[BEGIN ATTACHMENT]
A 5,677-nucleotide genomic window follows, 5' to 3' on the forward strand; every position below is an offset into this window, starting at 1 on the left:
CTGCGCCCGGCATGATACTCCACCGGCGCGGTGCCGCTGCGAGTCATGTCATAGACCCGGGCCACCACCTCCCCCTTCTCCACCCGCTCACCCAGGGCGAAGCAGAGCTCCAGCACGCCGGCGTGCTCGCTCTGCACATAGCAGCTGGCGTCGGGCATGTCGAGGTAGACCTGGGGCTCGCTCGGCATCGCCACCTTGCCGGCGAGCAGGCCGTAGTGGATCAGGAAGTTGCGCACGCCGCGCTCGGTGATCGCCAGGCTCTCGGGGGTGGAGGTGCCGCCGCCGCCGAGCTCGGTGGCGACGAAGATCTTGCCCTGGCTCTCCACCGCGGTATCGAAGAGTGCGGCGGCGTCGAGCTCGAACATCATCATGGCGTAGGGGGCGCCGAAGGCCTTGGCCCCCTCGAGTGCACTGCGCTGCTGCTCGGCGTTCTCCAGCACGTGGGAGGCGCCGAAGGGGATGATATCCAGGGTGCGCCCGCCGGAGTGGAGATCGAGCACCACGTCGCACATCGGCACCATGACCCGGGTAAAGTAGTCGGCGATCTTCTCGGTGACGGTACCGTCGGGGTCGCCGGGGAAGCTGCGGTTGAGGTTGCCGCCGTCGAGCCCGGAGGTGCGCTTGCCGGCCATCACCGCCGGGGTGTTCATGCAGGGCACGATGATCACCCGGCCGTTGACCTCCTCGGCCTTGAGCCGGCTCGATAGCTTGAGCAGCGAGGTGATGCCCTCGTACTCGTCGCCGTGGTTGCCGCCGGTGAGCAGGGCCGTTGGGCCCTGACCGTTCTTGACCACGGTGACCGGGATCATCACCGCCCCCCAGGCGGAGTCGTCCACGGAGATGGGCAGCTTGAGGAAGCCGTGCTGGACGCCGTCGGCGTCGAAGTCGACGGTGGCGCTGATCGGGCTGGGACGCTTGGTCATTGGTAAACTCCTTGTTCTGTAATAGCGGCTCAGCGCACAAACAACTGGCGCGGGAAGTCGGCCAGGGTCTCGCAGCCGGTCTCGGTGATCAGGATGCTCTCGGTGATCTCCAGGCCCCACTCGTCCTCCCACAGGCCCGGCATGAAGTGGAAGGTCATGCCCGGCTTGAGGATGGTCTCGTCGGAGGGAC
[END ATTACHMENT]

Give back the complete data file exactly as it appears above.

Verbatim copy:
A 5,677-nucleotide genomic window follows, 5' to 3' on the forward strand; every position below is an offset into this window, starting at 1 on the left:
CTGCGCCCGGCATGATACTCCACCGGCGCGGTGCCGCTGCGAGTCATGTCATAGACCCGGGCCACCACCTCCCCCTTCTCCACCCGCTCACCCAGGGCGAAGCAGAGCTCCAGCACGCCGGCGTGCTCGCTCTGCACATAGCAGCTGGCGTCGGGCATGTCGAGGTAGACCTGGGGCTCGCTCGGCATCGCCACCTTGCCGGCGAGCAGGCCGTAGTGGATCAGGAAGTTGCGCACGCCGCGCTCGGTGATCGCCAGGCTCTCGGGGGTGGAGGTGCCGCCGCCGCCGAGCTCGGTGGCGACGAAGATCTTGCCCTGGCTCTCCACCGCGGTATCGAAGAGTGCGGCGGCGTCGAGCTCGAACATCATCATGGCGTAGGGGGCGCCGAAGGCCTTGGCCCCCTCGAGTGCACTGCGCTGCTGCTCGGCGTTCTCCAGCACGTGGGAGGCGCCGAAGGGGATGATATCCAGGGTGCGCCCGCCGGAGTGGAGATCGAGCACCACGTCGCACATCGGCACCATGACCCGGGTAAAGTAGTCGGCGATCTTCTCGGTGACGGTACCGTCGGGGTCGCCGGGGAAGCTGCGGTTGAGGTTGCCGCCGTCGAGCCCGGAGGTGCGCTTGCCGGCCATCACCGCCGGGGTGTTCATGCAGGGCACGATGATCACCCGGCCGTTGACCTCCTCGGCCTTGAGCCGGCTCGATAGCTTGAGCAGCGAGGTGATGCCCTCGTACTCGTCGCCGTGGTTGCCGCCGGTGAGCAGGGCCGTTGGGCCCTGACCGTTCTTGACCACGGTGACCGGGATCATCACCGCCCCCCAGGCGGAGTCGTCCACGGAGATGGGCAGCTTGAGGAAGCCGTGCTGGACGCCGTCGGCGTCGAAGTCGACGGTGGCGCTGATCGGGCTGGGACGCTTGGTCATTGGTAAACTCCTTGTTCTGTAATAGCGGCTCAGCGCACAAACAACTGGCGCGGGAAGTCGGCCAGGGTCTCGCAGCCGGTCTCGGTGATCAGGATGCTCTCGGTGATCTCCAGGCCCCACTCGTCCTCCCACAGGCCCGGCATGAAGTGGAAGGTCATGCCCGGCTTGAGGATGGTCTCGTCGGAGGGAC